A World Perspective

Author: Peter J. Ucko

Publisher: Routledge

ISBN: 1134843461

Category: Social Science

Page: 416

View: 6232

Theory in Archaeology tackles important questions about the diversity in archaeological theory and practice which face the discipline in the 1990s. What is the relationship between theory and practice? How does `World' archaeological theory differ from `European'? Can one be a good practitioner without theory? This unique book brings together contributors from many different countries and continents to provide the first truly global perspective on archaeological theory. They examine the nature of material culture studies and look at problems of ethnicity, regionalism, and nationality. They consider, too, another fundamental of archaeological inquiry: can our research be objective, or must `the past' always be a relativistic construction? Theory in Archaeology is an important book whose authors bring together very different perceptions of the past. Its wide scope and interest will attract an international readership among students and academics alike.

Death, Materiality and Mediation

An Ethnography of Remembrance in Ireland

Author: Barbara Graham

Publisher: Berghahn Books

ISBN: 178533283X

Category: Social Science

Page: 174

View: 7130

In Death, Materiality and Mediation, Barbara Graham analyzes a diverse range of objects associated with remembrance in both the public and private arenas through ethnography of communities on both sides of the Irish border. In doing so, she explores the materially mediated interactions between the living and the dead, revealing the physical, cognitive, emotional, and spiritual roles of the dead in contemporary communities. Through this study, Graham expands the concept of materiality to include narrative, song, senses, emotions, ephemera and embodied experience. She also examines how modern practices are informed by older beliefs and folk religion.

Archaeologies of Rules and Regulation

Between Text and Practice

Author: Barbara Hausmair,Ben Jervis,Ruth Nugent,Eleanor Williams

Publisher: Berghahn Books

ISBN: 1785337661

Category: Social Science

Page: 356

View: 5309

How can we study the impact of rules on the lives of past people using archaeological evidence? To answer this question, Archaeologies of Rules and Regulation presents case studies drawn from across Europe and the United States. Covering areas as diverse as the use of space in a nineteenth-century U.S. Army camp, the deposition of waste in medieval towns, the experiences of Swedish migrants to North America, the relationship between people and animals in Anglo-Saxon England, these case studies explore the use of archaeological evidence in understanding the relationship between rules, lived experience, and social identity.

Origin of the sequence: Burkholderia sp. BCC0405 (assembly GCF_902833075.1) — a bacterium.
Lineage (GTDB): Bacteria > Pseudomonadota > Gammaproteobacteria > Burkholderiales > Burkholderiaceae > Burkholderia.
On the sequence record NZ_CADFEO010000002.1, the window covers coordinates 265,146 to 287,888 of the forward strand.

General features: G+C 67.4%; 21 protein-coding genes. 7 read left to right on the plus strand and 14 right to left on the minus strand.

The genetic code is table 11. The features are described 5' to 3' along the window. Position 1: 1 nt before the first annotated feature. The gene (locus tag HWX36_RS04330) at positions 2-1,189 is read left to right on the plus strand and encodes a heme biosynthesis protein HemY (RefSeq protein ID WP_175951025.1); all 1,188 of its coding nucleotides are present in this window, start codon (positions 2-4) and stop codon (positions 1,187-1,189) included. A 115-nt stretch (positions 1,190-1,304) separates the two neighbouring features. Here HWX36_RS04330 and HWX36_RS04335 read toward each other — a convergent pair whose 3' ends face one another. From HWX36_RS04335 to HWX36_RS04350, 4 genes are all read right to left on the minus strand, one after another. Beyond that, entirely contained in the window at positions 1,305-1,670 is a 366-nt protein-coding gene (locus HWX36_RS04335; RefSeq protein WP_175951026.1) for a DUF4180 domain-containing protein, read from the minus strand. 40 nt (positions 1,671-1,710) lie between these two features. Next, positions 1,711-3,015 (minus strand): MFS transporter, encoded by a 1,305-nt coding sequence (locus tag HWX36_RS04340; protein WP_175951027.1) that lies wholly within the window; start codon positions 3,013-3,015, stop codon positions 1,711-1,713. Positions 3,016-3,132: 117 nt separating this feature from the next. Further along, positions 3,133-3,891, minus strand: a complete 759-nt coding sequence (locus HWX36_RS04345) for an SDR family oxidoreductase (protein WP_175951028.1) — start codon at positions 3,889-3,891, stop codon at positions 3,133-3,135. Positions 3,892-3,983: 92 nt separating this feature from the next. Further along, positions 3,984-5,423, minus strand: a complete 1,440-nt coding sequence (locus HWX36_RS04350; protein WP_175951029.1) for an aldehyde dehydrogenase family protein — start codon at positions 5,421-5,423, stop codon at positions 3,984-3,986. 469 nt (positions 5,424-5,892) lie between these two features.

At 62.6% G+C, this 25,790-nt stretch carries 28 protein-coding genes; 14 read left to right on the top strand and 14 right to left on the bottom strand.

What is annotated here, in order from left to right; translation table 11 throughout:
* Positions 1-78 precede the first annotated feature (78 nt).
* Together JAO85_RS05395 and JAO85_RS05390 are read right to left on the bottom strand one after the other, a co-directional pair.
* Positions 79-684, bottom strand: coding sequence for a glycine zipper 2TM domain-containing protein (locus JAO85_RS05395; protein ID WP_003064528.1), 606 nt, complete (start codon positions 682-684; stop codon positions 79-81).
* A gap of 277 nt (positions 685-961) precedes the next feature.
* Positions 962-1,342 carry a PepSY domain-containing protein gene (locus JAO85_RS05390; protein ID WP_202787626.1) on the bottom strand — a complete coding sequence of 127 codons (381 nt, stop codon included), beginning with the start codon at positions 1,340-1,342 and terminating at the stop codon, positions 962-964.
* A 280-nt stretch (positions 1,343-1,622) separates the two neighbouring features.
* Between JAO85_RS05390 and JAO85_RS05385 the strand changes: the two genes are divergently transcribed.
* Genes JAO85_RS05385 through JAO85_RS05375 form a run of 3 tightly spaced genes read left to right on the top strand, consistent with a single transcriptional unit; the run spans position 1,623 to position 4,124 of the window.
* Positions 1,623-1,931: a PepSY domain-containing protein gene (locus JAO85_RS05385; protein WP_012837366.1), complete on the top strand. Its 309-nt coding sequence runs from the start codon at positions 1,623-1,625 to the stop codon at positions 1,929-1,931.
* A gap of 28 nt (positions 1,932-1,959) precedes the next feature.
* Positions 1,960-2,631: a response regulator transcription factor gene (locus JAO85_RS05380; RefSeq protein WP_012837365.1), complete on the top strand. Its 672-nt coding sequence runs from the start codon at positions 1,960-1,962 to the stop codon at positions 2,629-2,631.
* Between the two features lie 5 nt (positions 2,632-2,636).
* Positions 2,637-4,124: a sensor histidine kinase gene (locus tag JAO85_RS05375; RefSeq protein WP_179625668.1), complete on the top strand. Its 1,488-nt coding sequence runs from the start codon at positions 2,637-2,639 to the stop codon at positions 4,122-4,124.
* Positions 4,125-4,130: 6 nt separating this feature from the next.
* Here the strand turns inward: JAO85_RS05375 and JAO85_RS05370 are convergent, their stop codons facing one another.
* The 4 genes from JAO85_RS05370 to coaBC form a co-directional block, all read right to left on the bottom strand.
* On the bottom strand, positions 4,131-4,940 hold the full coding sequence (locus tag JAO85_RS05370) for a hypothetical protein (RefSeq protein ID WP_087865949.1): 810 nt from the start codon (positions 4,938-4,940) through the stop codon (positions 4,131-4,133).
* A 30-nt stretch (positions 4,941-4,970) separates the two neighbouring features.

The Archaeology of Early Medieval Ireland

Author: Nancy Edwards

Publisher: Routledge

ISBN: 1135951497

Category: History

Page: 244

View: 9037

In the first major work on the subject for over 30 years, Nancy Edwards provides a critical survey of the archaeological evidence in Ireland (c. 400-1200), introducing material from many recently discovered sites as well as reassessing the importance of earlier excavations. Beginning with an assessment of Roman influence, Dr Edwards then discusses the themse of settlement, food and farming, craft and technology, the church and art, concluding with an appraisal of the Viking impact. The archaeological evidence for the period is also particularly rich and wide-ranging and our knowledge is expanding repidly in the light of modern techniques of survey and excavation.

A History of Settlement in Ireland

Author: Terry Barry

Publisher: Routledge

ISBN: 1134674627

Category: Social Science

Page: 320

View: 6806

A History of Settlement in Ireland provides a stimulating and thought-provoking overview of the settlement history of Ireland from prehistory to the present day. Particular attention is paid to the issues of settlement change and distribution within the contexts of: * environment * demography * culture. The collection goes further by setting the agenda for future research in this rapidly expanding area of academic interest. This volume will be essential reading for all those with an interest in the archaeology, history and social geography of Ireland.